1. The plaintiff's principal contention on appeal is that it was error for the Superior Court judge to strike certain of the findings contained in the master's report. We do not agree.
The judge struck "all of the Master's findings which concern issues which necessarily and directly involve" the Chamberlayne School and Chamberlayne Junior College (Chamberlayne), and its trustee in bankruptcy, as inappropriate because neither was a party to this litigation. He ruled that "[i]t makes no judicial sense at this stage of the proceedings to join [them] as parties defendants." See Mass.R.Civ.P. 19(a)(1), 365 Mass. 765 (1974). His ruling striking those portions of the master's report was neither erroneous as matter of law nor
an abuse of discretion. See Mass.R.Civ.P. 53(e)(2), 365 Mass. 820 (1974) ("The court after hearing may adopt the report or may modify it or may reject it in whole or in part . . .").
Moreover, as there was already pending a bankruptcy proceeding involving these same parties, we think that the judge could properly have concluded, as he appears to have done, that in such circumstances the specific matters involving them should be presented to the Bankruptcy Court or the United States District Court which has jurisdiction over the assets of Chamberlayne. See 28 U.S.C. Section 959(a) (1976).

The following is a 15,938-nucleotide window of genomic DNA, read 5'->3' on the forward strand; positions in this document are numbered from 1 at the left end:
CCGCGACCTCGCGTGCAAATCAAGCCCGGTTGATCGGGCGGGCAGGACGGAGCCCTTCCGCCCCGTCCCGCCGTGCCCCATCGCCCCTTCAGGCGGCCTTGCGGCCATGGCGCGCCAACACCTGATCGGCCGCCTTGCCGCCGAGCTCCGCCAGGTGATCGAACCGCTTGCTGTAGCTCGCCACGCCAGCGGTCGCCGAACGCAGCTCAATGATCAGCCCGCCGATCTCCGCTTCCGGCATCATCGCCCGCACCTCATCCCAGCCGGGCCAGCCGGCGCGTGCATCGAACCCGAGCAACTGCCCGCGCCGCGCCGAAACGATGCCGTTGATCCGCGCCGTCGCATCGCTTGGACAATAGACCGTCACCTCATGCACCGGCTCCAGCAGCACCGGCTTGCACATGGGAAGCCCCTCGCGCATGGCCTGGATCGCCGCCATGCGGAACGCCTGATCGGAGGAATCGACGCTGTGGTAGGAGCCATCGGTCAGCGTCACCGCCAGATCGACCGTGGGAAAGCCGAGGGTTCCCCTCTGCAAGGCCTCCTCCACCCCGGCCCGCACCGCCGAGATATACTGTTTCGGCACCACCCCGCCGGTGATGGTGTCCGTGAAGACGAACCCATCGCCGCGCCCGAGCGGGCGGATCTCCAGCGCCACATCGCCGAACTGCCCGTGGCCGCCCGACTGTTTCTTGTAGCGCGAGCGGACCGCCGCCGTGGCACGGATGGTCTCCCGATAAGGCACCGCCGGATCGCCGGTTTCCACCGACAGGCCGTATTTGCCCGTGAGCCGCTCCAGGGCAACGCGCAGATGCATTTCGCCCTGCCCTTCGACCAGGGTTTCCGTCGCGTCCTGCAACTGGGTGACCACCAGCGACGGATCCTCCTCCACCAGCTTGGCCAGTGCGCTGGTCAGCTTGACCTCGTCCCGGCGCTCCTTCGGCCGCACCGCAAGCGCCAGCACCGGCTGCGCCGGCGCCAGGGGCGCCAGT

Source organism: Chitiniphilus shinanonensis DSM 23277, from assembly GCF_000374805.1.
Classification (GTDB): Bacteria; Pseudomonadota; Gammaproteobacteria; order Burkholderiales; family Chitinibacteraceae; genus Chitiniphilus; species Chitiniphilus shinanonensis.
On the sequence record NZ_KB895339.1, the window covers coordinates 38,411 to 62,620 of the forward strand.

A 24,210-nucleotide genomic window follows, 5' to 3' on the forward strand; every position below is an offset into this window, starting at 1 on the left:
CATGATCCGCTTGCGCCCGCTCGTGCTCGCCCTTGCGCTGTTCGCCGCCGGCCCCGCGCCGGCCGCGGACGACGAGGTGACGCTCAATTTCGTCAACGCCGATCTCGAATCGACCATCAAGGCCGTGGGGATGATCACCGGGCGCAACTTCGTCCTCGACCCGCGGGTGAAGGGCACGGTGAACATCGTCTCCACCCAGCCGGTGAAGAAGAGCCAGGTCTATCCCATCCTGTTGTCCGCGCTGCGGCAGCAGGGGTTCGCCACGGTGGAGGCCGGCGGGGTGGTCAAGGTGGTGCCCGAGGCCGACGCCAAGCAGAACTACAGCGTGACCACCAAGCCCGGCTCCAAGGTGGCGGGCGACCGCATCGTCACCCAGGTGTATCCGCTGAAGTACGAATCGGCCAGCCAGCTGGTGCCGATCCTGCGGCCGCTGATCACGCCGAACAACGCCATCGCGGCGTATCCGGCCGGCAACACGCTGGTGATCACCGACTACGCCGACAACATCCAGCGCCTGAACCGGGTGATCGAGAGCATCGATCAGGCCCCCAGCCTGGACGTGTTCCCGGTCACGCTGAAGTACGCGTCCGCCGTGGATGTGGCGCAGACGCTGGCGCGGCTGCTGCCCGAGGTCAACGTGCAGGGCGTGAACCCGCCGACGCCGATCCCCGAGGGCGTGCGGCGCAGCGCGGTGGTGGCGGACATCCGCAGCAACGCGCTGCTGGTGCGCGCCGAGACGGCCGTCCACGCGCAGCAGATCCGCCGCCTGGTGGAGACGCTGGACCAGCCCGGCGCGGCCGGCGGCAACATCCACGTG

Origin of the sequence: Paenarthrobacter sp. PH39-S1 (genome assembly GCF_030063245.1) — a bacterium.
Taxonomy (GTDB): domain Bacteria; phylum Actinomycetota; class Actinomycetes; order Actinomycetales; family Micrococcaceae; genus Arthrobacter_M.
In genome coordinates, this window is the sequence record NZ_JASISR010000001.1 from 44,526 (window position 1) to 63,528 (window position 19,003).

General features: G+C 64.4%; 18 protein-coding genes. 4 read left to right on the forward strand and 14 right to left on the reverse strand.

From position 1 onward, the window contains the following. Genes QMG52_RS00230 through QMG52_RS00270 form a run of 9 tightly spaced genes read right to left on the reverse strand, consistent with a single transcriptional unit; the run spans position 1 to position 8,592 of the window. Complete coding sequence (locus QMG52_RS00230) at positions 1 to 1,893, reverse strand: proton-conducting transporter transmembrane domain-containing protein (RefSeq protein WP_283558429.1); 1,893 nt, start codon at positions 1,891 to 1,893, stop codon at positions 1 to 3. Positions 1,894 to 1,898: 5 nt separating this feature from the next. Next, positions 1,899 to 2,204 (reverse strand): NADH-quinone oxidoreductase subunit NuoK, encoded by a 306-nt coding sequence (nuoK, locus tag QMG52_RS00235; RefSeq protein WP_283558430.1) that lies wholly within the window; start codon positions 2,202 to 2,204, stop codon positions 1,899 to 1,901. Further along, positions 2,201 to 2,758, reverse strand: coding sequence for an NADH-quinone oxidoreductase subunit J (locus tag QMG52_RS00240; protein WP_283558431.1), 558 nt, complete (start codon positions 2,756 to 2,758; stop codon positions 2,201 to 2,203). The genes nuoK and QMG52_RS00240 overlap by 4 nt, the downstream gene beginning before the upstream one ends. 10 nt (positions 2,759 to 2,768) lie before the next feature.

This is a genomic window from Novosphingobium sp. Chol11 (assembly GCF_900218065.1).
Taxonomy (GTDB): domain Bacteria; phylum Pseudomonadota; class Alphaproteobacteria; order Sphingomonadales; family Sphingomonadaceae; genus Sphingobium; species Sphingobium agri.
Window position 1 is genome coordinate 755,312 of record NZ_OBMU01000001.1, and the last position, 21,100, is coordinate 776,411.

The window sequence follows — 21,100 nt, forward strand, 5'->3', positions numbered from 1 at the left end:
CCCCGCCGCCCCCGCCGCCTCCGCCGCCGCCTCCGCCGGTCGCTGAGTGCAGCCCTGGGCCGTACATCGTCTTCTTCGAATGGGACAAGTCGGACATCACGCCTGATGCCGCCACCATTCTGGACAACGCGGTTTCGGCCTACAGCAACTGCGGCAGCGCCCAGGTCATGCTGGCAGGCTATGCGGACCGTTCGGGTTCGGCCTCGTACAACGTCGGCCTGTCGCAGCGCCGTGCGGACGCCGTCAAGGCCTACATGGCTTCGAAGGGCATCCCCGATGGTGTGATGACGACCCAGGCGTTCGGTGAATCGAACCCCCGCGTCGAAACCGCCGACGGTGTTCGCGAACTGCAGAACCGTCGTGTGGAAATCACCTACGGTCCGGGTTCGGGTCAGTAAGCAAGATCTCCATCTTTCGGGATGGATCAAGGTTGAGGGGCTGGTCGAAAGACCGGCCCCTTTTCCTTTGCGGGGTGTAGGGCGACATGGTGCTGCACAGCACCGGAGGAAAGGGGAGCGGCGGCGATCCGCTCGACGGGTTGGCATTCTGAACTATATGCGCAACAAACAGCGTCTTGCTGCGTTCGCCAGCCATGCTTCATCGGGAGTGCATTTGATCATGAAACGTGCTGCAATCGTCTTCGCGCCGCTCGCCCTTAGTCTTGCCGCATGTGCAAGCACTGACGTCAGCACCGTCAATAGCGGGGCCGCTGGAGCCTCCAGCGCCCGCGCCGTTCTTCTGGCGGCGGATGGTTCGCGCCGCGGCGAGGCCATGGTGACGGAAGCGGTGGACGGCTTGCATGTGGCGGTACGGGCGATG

2. The plaintiff also claims error in the denial of costs to it. See Mass.R.Civ.P. 54(d), 365 Mass. 821 -822 (1974). The desired costs were "wholly in the discretion of the court." G. L. c. 261, Section 13, as appearing in St. 1973, c. 1114, Section 345. See George v. Coolidge Bank & Trust Co., 360 Mass. 635 , 640 (1971). On this record we discern no abuse of discretion.
3. The judge's decision was correct in the other respects complained of.